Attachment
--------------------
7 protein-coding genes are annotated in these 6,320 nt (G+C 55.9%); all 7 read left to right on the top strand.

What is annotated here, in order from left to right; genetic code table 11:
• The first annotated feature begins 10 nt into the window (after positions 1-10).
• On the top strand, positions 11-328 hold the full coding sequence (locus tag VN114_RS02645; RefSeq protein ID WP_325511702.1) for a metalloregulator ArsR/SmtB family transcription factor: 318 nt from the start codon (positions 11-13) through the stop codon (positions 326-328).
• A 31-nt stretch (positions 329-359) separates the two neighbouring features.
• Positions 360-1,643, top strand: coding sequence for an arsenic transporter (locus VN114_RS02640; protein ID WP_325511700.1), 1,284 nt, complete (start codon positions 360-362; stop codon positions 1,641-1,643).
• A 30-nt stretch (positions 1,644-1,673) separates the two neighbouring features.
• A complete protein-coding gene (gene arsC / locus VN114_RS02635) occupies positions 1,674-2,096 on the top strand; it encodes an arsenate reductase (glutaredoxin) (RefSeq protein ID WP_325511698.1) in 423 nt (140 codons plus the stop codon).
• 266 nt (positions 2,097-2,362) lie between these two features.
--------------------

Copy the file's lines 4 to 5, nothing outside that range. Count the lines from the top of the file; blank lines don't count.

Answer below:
• On the top strand, positions 11-328 hold the full coding sequence (locus tag VN114_RS02645; RefSeq protein ID WP_325511702.1) for a metalloregulator ArsR/SmtB family transcription factor: 318 nt from the start codon (positions 11-13) through the stop codon (positions 326-328).
• A 31-nt stretch (positions 329-359) separates the two neighbouring features.